Originally published by the Maritimes-Guatemala Breaking the Silence Network

Photo credit: NISGUA

On August 13th, the Maritimes-Guatemala Breaking the Silence Network will be announcing the winner of the 5th annual Topacio Reynoso Pacheco Award. This award is coordinated by the network and awarded through the collaboration of five other civil society groups across Canada.

The award was created to honor the memory and resistance of Topacio Reynoso Pacheco. At 16 years old, Topacio was an artist, activist, and human rights defender in Mataquescuintla, Jalapa. She was a co-founder of the Mataquescuintla youth movement to resist the Escobal mine, a Canadian mining project. As a leader of the resistance, Topacio used art, music, and poetry to organize a community of youth passionate about the protection of their community and territory.

Peaceful community resistance forced the closure of the Escobal mine in 2017. Shortly after, a decision by the Guatemalan Constitutional Court permanently closed the mine pending the completion of a consultation process with the Indigenous Xinka people. This process was not performed before the construction of the mine in defiance of multiple international humanitarian agreements, including Convention 169 of the International Labor Organization.

In 2019, Guatemala was amongst the 5 deadliest countries per capita for land defenders, joining its neighbours Honduras and Nicaragua. Indigenous land defenders opposing mines and agribusiness projects are most at risk to the pattern of criminalization and violence that is used to silence opposition. The mining industry remains the most violent industry for land defenders around the world as they raise their voice and peacefully demand justice. Impunity persists for Topacio’s 2014 murder while attacks and intimidation have persisted for her family and wider community. Six years after Topacio’s murder, her community continues to resist the same Canadian mine that threatens the lives and water of the surrounding communities.

The peaceful community resistance to the Escobal mine continues until this day, as mining operations have allegedly continued despite the ruling by Guatemala’s Constitutional Court. Land defenders continue to face acts of violence including threats, intimidation, defamation campaigns, and criminalization by local and national authorities for protecting their land and water.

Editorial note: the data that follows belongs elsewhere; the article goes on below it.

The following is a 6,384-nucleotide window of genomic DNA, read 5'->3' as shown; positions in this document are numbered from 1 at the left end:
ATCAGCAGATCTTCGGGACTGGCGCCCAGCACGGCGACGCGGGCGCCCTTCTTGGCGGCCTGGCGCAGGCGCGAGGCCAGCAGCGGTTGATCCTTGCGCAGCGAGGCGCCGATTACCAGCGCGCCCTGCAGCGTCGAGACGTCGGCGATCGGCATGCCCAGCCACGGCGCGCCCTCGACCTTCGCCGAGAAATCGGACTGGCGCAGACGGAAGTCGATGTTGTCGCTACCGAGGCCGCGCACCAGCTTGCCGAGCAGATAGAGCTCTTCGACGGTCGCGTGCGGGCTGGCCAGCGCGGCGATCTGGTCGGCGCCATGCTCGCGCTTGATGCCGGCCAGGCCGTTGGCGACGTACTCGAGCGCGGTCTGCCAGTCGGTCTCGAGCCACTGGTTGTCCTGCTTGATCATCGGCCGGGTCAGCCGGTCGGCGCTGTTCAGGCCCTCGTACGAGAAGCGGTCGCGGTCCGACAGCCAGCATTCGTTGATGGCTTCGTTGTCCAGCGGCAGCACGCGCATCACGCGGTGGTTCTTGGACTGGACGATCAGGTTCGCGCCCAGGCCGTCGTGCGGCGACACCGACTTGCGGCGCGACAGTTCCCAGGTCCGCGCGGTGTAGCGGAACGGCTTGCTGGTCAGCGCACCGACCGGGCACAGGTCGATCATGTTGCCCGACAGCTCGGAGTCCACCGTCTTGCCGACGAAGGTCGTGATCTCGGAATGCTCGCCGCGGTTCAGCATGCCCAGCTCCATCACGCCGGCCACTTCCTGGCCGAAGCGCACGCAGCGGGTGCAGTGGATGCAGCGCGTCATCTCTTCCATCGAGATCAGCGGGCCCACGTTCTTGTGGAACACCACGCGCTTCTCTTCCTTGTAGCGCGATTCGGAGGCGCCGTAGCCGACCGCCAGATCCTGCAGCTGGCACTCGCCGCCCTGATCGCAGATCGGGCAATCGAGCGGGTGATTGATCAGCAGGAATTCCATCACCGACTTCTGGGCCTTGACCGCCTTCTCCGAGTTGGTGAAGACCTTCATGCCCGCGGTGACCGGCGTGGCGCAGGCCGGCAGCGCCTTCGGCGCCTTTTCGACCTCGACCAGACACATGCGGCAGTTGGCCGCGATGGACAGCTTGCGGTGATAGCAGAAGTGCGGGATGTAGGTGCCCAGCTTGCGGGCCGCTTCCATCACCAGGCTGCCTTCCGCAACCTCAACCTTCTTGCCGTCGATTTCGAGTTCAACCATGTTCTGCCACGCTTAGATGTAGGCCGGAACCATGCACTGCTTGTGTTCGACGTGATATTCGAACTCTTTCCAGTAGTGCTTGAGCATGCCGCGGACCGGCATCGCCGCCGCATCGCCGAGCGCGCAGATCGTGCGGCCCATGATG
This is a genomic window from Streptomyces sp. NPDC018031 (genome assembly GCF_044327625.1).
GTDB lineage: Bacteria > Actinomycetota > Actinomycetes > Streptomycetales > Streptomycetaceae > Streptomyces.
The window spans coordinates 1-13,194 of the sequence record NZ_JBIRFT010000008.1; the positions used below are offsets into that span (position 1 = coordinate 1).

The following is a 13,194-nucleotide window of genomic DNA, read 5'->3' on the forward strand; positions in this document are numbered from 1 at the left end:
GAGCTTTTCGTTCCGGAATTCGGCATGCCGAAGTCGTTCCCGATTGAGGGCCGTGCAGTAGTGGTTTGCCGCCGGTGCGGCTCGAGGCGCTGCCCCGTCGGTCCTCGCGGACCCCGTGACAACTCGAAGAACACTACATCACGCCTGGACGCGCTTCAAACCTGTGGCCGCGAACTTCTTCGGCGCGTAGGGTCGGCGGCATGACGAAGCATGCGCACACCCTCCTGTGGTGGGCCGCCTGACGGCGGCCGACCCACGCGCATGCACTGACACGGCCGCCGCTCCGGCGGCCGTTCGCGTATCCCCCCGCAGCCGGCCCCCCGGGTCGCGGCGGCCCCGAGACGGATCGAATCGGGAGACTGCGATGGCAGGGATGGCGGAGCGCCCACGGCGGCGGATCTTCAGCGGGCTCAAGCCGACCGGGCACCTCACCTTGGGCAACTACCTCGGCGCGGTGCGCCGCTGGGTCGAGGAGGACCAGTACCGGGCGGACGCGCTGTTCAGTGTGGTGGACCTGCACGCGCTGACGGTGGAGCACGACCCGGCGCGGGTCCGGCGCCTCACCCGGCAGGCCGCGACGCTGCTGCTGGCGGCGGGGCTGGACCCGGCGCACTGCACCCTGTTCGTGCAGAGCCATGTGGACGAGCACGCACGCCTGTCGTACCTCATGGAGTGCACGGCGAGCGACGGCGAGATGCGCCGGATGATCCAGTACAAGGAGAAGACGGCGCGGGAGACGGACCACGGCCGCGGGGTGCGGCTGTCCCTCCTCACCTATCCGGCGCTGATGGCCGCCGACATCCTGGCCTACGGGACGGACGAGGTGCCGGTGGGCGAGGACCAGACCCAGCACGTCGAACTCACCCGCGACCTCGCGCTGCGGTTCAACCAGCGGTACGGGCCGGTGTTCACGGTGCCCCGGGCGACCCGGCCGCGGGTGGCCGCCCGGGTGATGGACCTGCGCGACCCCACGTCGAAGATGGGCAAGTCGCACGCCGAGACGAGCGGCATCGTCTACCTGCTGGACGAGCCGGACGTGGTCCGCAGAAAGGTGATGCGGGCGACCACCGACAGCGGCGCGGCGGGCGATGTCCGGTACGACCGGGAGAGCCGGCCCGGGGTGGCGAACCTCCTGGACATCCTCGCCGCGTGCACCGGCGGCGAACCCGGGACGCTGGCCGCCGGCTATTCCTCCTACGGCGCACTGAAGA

In reaction to these injustices, since 2016, the Topacio Reynoso Pacheco Award has recognized Guatemalan youth groups who use art and music as a means to protect the environment and their communities. Past recipients include AJODER which delivers capacity building workshops and covers local news in resisting communities. Another recipient, Solidarity Festivals, leverages art, social media, traveling and interactive festivals to bring awareness to extractive projects, historical memory, and political prisoners.

The Topacio Reynoso Pacheco Award recognizes the ongoing threats and struggle faced by human rights defenders in Guatemala resisting megaprojects and seeks to support the creative and inspiring work of youth continuing to defend their land. Stay tuned to the Breaking the Silence social media platforms where we will announce the recipients of this year’s award. If you would like to support this initiative or find out more about the case, write to us at PremioTopacio@gmail.com

We would like to thank the following groups for the financial contributions that have made this award possible: BowsXArrows Coffee Roasters, MiningWatch Canada, Mining Injustice Solidarity Network, The United Church of Canada and the United Steelworkers.